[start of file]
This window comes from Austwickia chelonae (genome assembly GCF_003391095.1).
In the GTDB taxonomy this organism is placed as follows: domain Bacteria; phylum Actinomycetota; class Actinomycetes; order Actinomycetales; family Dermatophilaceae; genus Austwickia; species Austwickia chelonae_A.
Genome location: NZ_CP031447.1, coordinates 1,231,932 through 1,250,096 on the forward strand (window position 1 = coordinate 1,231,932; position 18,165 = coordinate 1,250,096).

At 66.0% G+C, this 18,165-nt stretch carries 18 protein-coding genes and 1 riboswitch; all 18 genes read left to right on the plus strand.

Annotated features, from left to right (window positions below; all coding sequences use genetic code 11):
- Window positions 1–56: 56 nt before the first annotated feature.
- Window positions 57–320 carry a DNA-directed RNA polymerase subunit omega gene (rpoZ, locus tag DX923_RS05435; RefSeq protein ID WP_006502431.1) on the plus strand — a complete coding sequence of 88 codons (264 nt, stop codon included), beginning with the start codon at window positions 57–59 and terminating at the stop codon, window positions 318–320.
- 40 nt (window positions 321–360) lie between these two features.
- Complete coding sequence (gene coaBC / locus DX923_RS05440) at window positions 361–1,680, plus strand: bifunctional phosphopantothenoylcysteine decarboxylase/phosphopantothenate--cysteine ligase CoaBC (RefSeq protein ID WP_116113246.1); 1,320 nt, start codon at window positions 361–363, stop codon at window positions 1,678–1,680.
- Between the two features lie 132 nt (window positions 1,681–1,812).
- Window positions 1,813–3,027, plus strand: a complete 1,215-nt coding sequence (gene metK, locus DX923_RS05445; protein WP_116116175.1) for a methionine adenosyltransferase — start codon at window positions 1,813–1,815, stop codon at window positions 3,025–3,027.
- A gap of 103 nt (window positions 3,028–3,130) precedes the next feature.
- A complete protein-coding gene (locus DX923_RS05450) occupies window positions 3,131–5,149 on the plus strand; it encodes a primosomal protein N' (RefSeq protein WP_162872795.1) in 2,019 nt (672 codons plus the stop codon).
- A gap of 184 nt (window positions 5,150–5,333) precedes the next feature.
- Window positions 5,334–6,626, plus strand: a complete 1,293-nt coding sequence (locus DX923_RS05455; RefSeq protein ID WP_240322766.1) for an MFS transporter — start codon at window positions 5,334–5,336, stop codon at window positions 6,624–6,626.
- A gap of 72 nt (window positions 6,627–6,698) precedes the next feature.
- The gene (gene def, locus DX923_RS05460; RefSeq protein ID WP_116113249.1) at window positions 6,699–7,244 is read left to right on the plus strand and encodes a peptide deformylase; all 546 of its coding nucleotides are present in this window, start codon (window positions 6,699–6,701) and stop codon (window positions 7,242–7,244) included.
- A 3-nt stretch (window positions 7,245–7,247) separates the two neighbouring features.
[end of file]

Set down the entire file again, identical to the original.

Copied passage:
This window comes from Austwickia chelonae (genome assembly GCF_003391095.1).
In the GTDB taxonomy this organism is placed as follows: domain Bacteria; phylum Actinomycetota; class Actinomycetes; order Actinomycetales; family Dermatophilaceae; genus Austwickia; species Austwickia chelonae_A.
Genome location: NZ_CP031447.1, coordinates 1,231,932 through 1,250,096 on the forward strand (window position 1 = coordinate 1,231,932; position 18,165 = coordinate 1,250,096).

At 66.0% G+C, this 18,165-nt stretch carries 18 protein-coding genes and 1 riboswitch; all 18 genes read left to right on the plus strand.

Annotated features, from left to right (window positions below; all coding sequences use genetic code 11):
- Window positions 1–56: 56 nt before the first annotated feature.
- Window positions 57–320 carry a DNA-directed RNA polymerase subunit omega gene (rpoZ, locus tag DX923_RS05435; RefSeq protein ID WP_006502431.1) on the plus strand — a complete coding sequence of 88 codons (264 nt, stop codon included), beginning with the start codon at window positions 57–59 and terminating at the stop codon, window positions 318–320.
- 40 nt (window positions 321–360) lie between these two features.
- Complete coding sequence (gene coaBC / locus DX923_RS05440) at window positions 361–1,680, plus strand: bifunctional phosphopantothenoylcysteine decarboxylase/phosphopantothenate--cysteine ligase CoaBC (RefSeq protein ID WP_116113246.1); 1,320 nt, start codon at window positions 361–363, stop codon at window positions 1,678–1,680.
- Between the two features lie 132 nt (window positions 1,681–1,812).
- Window positions 1,813–3,027, plus strand: a complete 1,215-nt coding sequence (gene metK, locus DX923_RS05445; protein WP_116116175.1) for a methionine adenosyltransferase — start codon at window positions 1,813–1,815, stop codon at window positions 3,025–3,027.
- A gap of 103 nt (window positions 3,028–3,130) precedes the next feature.
- A complete protein-coding gene (locus DX923_RS05450) occupies window positions 3,131–5,149 on the plus strand; it encodes a primosomal protein N' (RefSeq protein WP_162872795.1) in 2,019 nt (672 codons plus the stop codon).
- A gap of 184 nt (window positions 5,150–5,333) precedes the next feature.
- Window positions 5,334–6,626, plus strand: a complete 1,293-nt coding sequence (locus DX923_RS05455; RefSeq protein ID WP_240322766.1) for an MFS transporter — start codon at window positions 5,334–5,336, stop codon at window positions 6,624–6,626.
- A gap of 72 nt (window positions 6,627–6,698) precedes the next feature.
- The gene (gene def, locus DX923_RS05460; RefSeq protein ID WP_116113249.1) at window positions 6,699–7,244 is read left to right on the plus strand and encodes a peptide deformylase; all 546 of its coding nucleotides are present in this window, start codon (window positions 6,699–6,701) and stop codon (window positions 7,242–7,244) included.
- A 3-nt stretch (window positions 7,245–7,247) separates the two neighbouring features.